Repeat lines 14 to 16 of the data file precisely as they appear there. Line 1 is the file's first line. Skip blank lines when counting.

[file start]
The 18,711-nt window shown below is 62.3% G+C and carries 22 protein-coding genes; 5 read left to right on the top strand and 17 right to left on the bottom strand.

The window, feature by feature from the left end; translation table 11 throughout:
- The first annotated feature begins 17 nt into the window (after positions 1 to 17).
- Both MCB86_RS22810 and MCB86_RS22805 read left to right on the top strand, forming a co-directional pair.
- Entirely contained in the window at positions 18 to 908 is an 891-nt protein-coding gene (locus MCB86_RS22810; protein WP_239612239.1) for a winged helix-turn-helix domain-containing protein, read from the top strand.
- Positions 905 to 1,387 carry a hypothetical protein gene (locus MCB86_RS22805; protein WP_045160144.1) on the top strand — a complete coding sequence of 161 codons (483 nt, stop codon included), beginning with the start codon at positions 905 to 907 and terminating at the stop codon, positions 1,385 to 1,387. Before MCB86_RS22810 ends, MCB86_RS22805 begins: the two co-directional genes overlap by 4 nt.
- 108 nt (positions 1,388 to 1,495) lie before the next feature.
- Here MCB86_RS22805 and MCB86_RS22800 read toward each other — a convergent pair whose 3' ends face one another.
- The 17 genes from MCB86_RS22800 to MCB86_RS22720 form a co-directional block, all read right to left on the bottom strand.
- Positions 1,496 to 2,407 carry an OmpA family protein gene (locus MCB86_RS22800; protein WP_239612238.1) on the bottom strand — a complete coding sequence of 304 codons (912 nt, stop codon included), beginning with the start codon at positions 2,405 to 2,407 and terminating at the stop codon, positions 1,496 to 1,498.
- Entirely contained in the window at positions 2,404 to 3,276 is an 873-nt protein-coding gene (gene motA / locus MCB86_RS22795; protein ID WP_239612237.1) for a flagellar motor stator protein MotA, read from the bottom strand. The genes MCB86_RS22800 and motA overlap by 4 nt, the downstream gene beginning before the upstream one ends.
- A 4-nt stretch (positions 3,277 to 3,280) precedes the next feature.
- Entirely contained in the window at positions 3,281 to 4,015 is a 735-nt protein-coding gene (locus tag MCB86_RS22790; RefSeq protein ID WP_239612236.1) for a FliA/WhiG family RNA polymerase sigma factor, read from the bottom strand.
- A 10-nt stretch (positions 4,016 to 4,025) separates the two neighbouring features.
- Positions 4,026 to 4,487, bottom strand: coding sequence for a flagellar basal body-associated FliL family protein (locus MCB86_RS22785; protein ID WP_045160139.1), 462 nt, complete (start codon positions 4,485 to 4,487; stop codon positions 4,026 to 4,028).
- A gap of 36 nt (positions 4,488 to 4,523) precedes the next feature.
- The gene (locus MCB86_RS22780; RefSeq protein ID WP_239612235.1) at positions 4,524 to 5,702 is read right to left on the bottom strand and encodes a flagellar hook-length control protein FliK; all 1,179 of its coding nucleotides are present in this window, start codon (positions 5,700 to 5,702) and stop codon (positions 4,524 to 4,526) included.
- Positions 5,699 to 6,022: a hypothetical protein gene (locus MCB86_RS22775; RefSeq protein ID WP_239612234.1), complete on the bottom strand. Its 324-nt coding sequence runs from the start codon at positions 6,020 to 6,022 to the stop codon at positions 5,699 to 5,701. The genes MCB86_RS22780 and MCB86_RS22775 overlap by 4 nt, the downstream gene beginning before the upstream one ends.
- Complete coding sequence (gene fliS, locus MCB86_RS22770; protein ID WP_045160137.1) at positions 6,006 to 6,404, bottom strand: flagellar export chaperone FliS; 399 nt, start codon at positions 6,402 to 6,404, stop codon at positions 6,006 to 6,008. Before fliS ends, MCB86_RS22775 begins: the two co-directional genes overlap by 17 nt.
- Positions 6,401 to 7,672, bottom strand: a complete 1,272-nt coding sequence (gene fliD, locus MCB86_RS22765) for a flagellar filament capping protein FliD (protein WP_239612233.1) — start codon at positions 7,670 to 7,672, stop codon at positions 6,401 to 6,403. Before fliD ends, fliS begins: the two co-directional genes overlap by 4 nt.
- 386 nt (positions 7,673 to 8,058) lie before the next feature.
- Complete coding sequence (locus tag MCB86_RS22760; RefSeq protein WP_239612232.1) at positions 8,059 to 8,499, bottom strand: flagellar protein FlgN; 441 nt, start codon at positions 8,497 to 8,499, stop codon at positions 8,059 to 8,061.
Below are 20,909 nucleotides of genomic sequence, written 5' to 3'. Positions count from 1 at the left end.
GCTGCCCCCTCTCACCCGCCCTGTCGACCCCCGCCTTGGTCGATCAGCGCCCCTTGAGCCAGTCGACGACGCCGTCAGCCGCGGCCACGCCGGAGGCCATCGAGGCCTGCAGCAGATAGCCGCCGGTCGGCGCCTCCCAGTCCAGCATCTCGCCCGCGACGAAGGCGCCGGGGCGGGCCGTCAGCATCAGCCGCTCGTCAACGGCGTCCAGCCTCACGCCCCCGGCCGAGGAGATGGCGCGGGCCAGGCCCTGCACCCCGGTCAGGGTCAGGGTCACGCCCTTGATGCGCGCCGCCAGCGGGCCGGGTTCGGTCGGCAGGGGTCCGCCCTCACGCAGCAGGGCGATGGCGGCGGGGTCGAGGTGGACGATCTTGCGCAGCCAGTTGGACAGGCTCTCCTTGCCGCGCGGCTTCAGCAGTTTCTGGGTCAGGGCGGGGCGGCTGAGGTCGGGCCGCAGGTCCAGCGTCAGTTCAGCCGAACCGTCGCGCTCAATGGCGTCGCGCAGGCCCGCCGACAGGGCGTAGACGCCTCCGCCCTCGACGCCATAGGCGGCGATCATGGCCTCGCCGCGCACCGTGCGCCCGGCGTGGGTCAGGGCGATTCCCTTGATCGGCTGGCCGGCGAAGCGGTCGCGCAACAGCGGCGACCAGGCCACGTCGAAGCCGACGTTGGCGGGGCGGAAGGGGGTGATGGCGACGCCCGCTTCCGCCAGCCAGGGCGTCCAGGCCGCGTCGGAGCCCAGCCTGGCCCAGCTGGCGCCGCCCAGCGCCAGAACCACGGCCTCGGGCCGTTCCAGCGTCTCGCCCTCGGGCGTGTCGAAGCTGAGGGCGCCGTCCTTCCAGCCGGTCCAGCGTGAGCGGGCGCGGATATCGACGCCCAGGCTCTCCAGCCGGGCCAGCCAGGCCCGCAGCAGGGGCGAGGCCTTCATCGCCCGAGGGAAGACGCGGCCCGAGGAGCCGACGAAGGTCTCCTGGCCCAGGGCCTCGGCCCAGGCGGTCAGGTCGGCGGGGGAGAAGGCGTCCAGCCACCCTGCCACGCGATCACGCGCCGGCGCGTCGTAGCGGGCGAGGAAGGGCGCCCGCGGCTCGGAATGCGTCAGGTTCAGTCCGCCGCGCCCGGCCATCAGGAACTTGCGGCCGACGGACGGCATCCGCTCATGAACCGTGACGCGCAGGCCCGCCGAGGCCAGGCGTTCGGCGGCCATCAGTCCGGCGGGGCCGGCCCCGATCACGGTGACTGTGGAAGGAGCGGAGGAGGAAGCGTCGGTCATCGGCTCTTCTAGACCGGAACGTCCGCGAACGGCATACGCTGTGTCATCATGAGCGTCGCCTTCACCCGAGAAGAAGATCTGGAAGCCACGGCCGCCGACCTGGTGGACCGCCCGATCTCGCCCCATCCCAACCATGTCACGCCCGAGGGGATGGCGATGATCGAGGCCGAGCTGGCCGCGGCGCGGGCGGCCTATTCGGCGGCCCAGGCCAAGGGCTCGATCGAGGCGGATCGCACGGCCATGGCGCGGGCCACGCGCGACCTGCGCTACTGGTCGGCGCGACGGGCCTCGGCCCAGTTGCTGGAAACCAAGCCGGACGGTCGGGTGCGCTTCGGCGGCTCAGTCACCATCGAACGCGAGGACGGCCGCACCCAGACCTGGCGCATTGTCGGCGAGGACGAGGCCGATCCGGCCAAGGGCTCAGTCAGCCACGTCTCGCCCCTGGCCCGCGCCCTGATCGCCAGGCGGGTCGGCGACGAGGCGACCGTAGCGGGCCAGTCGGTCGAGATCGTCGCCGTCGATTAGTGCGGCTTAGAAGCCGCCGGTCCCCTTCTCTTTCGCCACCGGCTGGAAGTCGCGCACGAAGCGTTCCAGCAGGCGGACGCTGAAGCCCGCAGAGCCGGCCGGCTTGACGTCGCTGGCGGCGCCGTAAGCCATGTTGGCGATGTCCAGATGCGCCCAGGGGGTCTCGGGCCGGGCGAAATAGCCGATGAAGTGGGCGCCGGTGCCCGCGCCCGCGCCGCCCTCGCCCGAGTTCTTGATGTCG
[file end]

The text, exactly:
- A 10-nt stretch (positions 4,016 to 4,025) separates the two neighbouring features.
- Positions 4,026 to 4,487, bottom strand: coding sequence for a flagellar basal body-associated FliL family protein (locus MCB86_RS22785; protein ID WP_045160139.1), 462 nt, complete (start codon positions 4,485 to 4,487; stop codon positions 4,026 to 4,028).
- A gap of 36 nt (positions 4,488 to 4,523) precedes the next feature.